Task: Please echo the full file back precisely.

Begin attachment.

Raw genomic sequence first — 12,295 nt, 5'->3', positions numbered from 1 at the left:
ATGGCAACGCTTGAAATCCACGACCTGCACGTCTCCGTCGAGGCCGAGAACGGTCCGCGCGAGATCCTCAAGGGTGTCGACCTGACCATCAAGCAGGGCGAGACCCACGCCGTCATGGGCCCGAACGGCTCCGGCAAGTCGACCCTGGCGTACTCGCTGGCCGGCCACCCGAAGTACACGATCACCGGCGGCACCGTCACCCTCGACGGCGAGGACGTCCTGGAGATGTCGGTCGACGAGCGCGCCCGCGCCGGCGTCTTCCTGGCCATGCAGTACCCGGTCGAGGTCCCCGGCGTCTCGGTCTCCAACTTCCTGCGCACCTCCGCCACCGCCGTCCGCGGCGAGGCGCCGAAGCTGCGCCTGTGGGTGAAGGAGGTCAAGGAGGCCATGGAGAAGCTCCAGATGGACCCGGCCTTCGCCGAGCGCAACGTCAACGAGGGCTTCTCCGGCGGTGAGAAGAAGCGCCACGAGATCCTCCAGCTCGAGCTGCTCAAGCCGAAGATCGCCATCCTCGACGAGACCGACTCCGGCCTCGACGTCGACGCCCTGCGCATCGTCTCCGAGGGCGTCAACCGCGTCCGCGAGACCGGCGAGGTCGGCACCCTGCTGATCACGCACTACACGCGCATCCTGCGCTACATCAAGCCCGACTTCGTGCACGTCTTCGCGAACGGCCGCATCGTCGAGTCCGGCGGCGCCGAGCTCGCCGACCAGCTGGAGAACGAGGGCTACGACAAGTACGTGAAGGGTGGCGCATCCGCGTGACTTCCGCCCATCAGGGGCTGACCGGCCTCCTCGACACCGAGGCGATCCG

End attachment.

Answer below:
Raw genomic sequence first — 12,295 nt, 5'->3', positions numbered from 1 at the left:
ATGGCAACGCTTGAAATCCACGACCTGCACGTCTCCGTCGAGGCCGAGAACGGTCCGCGCGAGATCCTCAAGGGTGTCGACCTGACCATCAAGCAGGGCGAGACCCACGCCGTCATGGGCCCGAACGGCTCCGGCAAGTCGACCCTGGCGTACTCGCTGGCCGGCCACCCGAAGTACACGATCACCGGCGGCACCGTCACCCTCGACGGCGAGGACGTCCTGGAGATGTCGGTCGACGAGCGCGCCCGCGCCGGCGTCTTCCTGGCCATGCAGTACCCGGTCGAGGTCCCCGGCGTCTCGGTCTCCAACTTCCTGCGCACCTCCGCCACCGCCGTCCGCGGCGAGGCGCCGAAGCTGCGCCTGTGGGTGAAGGAGGTCAAGGAGGCCATGGAGAAGCTCCAGATGGACCCGGCCTTCGCCGAGCGCAACGTCAACGAGGGCTTCTCCGGCGGTGAGAAGAAGCGCCACGAGATCCTCCAGCTCGAGCTGCTCAAGCCGAAGATCGCCATCCTCGACGAGACCGACTCCGGCCTCGACGTCGACGCCCTGCGCATCGTCTCCGAGGGCGTCAACCGCGTCCGCGAGACCGGCGAGGTCGGCACCCTGCTGATCACGCACTACACGCGCATCCTGCGCTACATCAAGCCCGACTTCGTGCACGTCTTCGCGAACGGCCGCATCGTCGAGTCCGGCGGCGCCGAGCTCGCCGACCAGCTGGAGAACGAGGGCTACGACAAGTACGTGAAGGGTGGCGCATCCGCGTGACTTCCGCCCATCAGGGGCTGACCGGCCTCCTCGACACCGAGGCGATCCG